Alexandre Cabanel: Cleopatra Testing Poisons on Condemned Prisoners
The notion of Cleopatra as the archetypal femme fatale of Antiquity has long appealed to the imagination. She ruled over a mighty empire, was a mistress to both Julius Caesar and his successor Mark Antony, and eventually took her own life after the Battle of Actium.
Like many 19th-century writers and artists, the French painter Alexandre Cabanel drew inspiration from the ancient Egyptian queen. It was, after all, the era of Egyptomania, as archaeological finds, scientific discoveries and voyages of exploration were generating an unprecedented interest in the culture of ancient Egypt.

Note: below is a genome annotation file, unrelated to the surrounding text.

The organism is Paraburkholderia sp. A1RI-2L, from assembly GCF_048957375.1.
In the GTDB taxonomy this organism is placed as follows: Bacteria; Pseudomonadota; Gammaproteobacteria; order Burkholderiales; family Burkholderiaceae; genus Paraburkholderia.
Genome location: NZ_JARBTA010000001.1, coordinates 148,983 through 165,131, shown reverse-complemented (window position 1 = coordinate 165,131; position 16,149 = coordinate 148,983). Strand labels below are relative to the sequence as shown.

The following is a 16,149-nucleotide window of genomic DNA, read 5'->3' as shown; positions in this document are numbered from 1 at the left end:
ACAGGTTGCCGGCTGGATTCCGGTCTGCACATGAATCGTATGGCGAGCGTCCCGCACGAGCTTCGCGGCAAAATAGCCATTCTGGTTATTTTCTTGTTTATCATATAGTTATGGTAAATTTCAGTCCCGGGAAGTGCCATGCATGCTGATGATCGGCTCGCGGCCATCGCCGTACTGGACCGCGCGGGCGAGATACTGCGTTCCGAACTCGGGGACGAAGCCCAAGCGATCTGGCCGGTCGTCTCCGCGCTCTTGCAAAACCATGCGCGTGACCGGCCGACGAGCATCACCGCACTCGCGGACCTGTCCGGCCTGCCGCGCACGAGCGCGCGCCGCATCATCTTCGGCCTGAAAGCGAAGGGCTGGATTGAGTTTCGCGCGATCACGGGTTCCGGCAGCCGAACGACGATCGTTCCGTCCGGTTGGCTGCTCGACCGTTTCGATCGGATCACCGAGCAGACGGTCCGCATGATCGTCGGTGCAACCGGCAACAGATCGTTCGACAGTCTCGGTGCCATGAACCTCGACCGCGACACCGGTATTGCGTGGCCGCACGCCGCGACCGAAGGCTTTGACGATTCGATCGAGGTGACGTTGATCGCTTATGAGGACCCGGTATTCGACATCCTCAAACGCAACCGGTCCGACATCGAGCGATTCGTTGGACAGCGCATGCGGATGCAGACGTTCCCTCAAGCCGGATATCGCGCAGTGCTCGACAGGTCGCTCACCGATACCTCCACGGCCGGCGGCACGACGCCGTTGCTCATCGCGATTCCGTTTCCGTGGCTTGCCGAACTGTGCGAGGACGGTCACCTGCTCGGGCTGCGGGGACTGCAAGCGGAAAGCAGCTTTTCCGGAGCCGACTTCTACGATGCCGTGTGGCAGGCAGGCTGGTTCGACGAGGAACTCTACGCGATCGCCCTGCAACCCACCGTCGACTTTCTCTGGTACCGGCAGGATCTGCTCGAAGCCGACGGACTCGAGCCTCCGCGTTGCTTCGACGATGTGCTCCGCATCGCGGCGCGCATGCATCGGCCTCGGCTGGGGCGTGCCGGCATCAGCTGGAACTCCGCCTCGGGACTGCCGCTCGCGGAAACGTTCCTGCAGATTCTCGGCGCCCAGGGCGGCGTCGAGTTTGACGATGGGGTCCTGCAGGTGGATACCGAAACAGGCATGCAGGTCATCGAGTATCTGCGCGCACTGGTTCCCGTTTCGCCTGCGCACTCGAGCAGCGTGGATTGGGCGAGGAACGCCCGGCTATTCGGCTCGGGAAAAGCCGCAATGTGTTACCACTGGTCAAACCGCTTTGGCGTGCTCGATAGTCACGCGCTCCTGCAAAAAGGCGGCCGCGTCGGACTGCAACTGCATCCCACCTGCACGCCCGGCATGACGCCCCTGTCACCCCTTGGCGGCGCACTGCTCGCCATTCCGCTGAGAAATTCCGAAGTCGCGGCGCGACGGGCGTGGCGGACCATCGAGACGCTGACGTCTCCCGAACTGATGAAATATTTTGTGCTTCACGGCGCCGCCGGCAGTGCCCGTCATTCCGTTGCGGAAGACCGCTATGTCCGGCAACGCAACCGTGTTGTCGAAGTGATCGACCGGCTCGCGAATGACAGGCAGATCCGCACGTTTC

In this canvas, Queen Cleopatra looks on as her servants test a poison on some prisoners. She is seated in luxurious surroundings, adorned with animal hides, textiles and plants. At her feet lies a leopard, a symbol of regal power. A servant keeps her cool with a fan.
Cabanel rendered Cleopatra and her surroundings in accurate, colorful detail. The figures in the background, where the horror takes place, are represented slightly smaller and in a hazier fashion. The painting is a typical example of 'l'art pompier', a derisory term for academic painting from the second half of the 19th century. [Konincke Museum voor Schone Kunsten, Antwerp]